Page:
Archive for the ‘Federal Court’ Category

Vanda v. Roxane Labs. – Are Two Natural Laws Better Than One?

Monday, September 26th, 2016

iStock_000007770475_SmallAs you will recall, in Prometheus v. Mayo, the Supreme Court held that a claim reciting a natural law had to have other non-conventional steps to pass muster under s. 101. The natural law in Mayo was the correlation between the concentration of the metabolite of the immunosuppressive drug and the efficacy of the drug – unpleasant side effects at the high end of the recited range and lack of efficacy at the low end. The Mayo Court wrote: “We need not, and do not, decide whether were the steps at issue here less conventional, these features of the claims [the administering, determining and recognition steps] would prove sufficient to invalidate them.” It was unnerving that the invalidated claims were method-of-treatment claims.

In his opinion in a Hatch-Waxman litigation involving the anti-schizophrenia drug Iloperidone, Vanda Pharms., Inc. v. Roxane Labs., Inc., Civil Action No. 13-1973-GMS; 14-757-GMS (D.Del., 2016), Judge Sleet upheld the validity  of the compound and the method claims in Reissue Patent No. 39,198 and US Patent No. 8,586,610. (more…)

Apotex v Wyeth Explores Structural Obviousness

Thursday, September 1st, 2016

Lately, I’ve been feeling that the only case law engaging enough to write about has involved S. 101 issues, so it was a welcome break to comment on some classic principles of organic chemistry.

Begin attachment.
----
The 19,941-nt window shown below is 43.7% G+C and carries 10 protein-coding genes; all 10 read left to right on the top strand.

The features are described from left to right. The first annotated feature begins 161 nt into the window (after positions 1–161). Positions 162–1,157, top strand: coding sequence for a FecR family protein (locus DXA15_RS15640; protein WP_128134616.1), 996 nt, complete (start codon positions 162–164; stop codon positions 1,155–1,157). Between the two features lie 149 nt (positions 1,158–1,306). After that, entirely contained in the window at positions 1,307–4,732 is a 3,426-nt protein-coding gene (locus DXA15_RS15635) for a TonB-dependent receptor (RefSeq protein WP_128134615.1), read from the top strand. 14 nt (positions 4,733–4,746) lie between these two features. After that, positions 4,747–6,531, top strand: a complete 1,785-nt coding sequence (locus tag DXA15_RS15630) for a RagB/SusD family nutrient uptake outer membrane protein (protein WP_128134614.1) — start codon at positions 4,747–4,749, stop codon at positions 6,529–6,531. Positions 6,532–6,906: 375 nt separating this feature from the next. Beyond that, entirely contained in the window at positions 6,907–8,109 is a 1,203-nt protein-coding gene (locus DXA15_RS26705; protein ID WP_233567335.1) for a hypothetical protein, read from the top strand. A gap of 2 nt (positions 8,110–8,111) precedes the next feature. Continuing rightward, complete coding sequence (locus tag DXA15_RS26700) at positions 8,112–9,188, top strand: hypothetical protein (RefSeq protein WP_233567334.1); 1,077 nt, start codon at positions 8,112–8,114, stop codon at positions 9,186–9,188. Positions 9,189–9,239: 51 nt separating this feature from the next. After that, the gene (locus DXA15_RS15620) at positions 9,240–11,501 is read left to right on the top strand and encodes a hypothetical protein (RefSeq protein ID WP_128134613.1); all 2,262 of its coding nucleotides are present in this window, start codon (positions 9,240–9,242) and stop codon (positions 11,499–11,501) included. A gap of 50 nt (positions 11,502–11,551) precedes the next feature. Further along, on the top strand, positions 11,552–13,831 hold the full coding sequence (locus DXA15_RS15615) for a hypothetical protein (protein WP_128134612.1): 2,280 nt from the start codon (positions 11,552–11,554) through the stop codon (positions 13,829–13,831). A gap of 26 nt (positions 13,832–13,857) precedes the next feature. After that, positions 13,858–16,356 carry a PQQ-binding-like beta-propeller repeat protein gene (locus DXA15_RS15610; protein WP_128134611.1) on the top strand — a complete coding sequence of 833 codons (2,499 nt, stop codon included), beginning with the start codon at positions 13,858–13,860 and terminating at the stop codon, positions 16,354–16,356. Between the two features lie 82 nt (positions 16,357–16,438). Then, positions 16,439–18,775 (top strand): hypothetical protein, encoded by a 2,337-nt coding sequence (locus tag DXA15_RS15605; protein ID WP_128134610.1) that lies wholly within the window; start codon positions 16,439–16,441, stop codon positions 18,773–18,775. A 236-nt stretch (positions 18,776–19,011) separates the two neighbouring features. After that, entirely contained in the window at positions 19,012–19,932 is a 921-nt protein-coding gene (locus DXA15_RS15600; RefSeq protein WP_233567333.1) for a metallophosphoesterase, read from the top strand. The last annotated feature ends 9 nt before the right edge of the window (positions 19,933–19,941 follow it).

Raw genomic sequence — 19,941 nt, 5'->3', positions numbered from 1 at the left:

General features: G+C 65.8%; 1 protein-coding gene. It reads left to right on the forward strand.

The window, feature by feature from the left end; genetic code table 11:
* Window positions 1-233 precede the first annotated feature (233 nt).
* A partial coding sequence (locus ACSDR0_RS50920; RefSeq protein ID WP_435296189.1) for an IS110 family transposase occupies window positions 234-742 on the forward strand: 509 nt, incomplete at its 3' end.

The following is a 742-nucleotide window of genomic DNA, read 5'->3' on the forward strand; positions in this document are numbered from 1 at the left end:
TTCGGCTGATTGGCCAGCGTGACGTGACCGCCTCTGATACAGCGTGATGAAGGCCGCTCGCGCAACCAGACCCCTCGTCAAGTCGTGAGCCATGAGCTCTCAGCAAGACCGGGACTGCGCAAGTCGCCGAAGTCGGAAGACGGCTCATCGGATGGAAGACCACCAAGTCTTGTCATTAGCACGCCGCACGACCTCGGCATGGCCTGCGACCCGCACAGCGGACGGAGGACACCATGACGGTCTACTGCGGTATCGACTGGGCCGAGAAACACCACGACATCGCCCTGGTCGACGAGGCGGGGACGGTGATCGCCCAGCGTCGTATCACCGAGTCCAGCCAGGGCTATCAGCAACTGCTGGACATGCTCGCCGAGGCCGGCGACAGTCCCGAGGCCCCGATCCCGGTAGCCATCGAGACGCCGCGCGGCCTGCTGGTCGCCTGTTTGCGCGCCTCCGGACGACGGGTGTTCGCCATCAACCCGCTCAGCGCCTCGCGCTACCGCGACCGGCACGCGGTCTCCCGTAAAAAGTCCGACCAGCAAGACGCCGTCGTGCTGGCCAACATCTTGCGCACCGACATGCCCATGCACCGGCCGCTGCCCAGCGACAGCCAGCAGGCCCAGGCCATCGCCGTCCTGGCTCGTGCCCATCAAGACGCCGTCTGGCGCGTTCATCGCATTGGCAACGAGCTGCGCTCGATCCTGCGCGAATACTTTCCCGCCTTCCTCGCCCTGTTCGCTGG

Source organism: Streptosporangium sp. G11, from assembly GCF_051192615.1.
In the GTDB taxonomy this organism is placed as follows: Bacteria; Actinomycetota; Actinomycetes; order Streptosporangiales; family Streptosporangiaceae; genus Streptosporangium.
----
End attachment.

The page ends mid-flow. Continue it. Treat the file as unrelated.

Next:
iStock_000002291402Small(2)Apotex filed an IPR petition that Wyeth’s U.S. Patent No. 8,879,828 was obvious in view of four references. The Board granted the petition but went on to find that the antibiotic compositions claimed in the patent were not obvious. The Fed. Cir. agreed that the Board’s final decision was supported by substantial evidence  (Appeal No.  2015-1851 (Fed. Cir., August 6, 2016)  —Judges Lourie, Wallach and Hughes, Lourie writing).


Arendi S.A.R.L. v. Apple, Inc. – Defining “Common Sense”

Monday, August 22nd, 2016

For some time, I have wanted to do a post on this recent Fed. Cir. decision (Appeal No. 2015-2073 (Fed. Cir. , August 10,  2016),) in which the Fed. Cir. panel of Judges Moore, Linn and O’Malley (writing) reversed a PTAB decision finding most of the claims of U.S. Patent No. 7,917,843 obvious over a single prior art reference, U.S. Patent .No. 5,859,636 (“Pandit”). Claim 1 is more than a page long, and I will not try to describe it in any detail, except to say that it can be exemplified by the use of a computer program to build an address book.


Limelight Networks v. Akamai Tech. – Cert. Denied

Monday, April 18th, 2016

Today the Supreme Court declined to hear Limelight’s petition for cert. on the question of whether an accused infringer may be held liable for direct infringement of a claim to a method where multiple parties perform the steps of the method.

On August 13, 2016, the S. Ct. remanded the en banc decision of the Fed. Cir. that set forth the law of divided infringement under s. 271(a), and found that Limelight directly infringed U.S. Pat. No. 6,108,703. The court held that an entity will be found responsible for others’ performance of method steps “(1) where that entity directs or controls others’ performance, [or] (2) where the actors form a joint enterprise.”  (more…)